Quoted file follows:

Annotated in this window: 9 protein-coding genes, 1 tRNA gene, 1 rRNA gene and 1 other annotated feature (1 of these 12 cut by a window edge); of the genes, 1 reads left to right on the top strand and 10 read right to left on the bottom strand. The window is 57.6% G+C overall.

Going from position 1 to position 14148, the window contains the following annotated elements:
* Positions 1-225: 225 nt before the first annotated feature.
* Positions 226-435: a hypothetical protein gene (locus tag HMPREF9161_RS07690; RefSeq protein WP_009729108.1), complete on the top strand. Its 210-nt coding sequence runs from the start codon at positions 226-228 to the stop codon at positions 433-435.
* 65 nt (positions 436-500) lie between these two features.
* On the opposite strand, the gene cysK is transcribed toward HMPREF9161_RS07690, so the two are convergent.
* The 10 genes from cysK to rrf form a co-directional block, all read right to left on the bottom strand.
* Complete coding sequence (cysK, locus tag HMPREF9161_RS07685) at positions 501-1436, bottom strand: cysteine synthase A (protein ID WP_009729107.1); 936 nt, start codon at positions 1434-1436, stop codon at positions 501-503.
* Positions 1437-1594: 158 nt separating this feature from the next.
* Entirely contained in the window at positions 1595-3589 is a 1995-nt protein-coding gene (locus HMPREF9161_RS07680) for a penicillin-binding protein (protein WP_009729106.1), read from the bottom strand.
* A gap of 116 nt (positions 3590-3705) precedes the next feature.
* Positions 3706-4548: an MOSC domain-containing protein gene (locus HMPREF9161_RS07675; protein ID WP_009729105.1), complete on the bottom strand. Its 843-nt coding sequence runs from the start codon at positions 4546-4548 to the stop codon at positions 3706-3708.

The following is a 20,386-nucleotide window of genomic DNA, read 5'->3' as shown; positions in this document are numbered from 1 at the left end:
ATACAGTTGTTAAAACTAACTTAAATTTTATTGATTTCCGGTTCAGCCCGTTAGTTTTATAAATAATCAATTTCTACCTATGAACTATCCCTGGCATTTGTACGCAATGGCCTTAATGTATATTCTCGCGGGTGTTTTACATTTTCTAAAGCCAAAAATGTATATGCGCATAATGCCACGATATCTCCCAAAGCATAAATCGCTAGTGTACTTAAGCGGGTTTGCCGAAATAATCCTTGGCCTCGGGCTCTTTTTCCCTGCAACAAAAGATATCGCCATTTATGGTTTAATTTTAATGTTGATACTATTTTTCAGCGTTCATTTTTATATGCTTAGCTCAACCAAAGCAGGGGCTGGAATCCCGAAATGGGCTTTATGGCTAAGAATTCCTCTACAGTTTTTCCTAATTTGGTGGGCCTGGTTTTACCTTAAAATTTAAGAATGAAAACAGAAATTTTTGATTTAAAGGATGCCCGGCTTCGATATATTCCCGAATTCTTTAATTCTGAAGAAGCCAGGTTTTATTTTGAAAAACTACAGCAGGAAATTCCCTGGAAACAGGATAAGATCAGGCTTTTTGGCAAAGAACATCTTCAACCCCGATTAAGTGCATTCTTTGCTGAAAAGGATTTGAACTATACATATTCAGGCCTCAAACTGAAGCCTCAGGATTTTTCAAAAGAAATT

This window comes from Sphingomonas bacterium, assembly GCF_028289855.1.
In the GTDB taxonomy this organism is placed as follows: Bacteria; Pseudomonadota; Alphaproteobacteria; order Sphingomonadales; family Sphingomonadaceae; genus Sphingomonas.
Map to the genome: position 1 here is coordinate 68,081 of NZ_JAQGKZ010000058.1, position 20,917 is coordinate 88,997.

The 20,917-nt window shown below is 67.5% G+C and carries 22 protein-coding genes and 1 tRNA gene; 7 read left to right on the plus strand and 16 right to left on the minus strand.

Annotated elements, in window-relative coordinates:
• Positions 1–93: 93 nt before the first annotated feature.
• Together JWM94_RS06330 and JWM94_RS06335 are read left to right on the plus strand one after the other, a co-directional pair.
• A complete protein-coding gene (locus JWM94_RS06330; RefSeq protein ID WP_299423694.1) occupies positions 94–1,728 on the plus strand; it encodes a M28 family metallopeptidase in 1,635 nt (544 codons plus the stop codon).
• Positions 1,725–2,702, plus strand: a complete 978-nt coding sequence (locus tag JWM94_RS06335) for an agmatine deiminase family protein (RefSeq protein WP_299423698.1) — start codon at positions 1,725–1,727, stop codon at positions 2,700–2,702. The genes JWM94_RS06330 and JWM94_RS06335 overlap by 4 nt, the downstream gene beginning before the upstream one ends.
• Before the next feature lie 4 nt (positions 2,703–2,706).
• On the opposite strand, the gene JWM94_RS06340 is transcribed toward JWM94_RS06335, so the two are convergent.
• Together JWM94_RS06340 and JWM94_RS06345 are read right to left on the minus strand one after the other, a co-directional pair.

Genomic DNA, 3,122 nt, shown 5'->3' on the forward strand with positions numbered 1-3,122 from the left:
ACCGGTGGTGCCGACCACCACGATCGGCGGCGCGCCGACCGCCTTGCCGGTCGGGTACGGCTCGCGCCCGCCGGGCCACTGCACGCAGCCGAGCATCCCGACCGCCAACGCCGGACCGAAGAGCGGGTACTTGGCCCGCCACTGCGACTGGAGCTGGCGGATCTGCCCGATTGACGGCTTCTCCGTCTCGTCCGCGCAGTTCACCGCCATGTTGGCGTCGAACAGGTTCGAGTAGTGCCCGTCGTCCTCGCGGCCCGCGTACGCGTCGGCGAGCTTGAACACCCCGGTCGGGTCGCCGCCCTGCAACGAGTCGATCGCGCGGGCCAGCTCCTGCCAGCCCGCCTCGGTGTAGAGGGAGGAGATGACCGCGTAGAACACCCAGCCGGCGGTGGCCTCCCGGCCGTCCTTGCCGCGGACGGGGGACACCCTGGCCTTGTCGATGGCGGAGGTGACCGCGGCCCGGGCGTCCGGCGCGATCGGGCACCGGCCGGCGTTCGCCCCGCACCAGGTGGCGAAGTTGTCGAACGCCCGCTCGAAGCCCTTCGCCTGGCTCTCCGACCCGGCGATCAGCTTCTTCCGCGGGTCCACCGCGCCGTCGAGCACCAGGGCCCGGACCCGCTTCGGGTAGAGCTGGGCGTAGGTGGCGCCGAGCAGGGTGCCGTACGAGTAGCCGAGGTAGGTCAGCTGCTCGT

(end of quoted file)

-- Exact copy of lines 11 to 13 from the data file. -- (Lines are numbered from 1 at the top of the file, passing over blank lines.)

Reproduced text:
* A gap of 116 nt (positions 3590-3705) precedes the next feature.
* Positions 3706-4548: an MOSC domain-containing protein gene (locus HMPREF9161_RS07675; protein ID WP_009729105.1), complete on the bottom strand. Its 843-nt coding sequence runs from the start codon at positions 4546-4548 to the stop codon at positions 3706-3708.

The following is a 20,386-nucleotide window of genomic DNA, read 5'->3' as shown; positions in this document are numbered from 1 at the left end: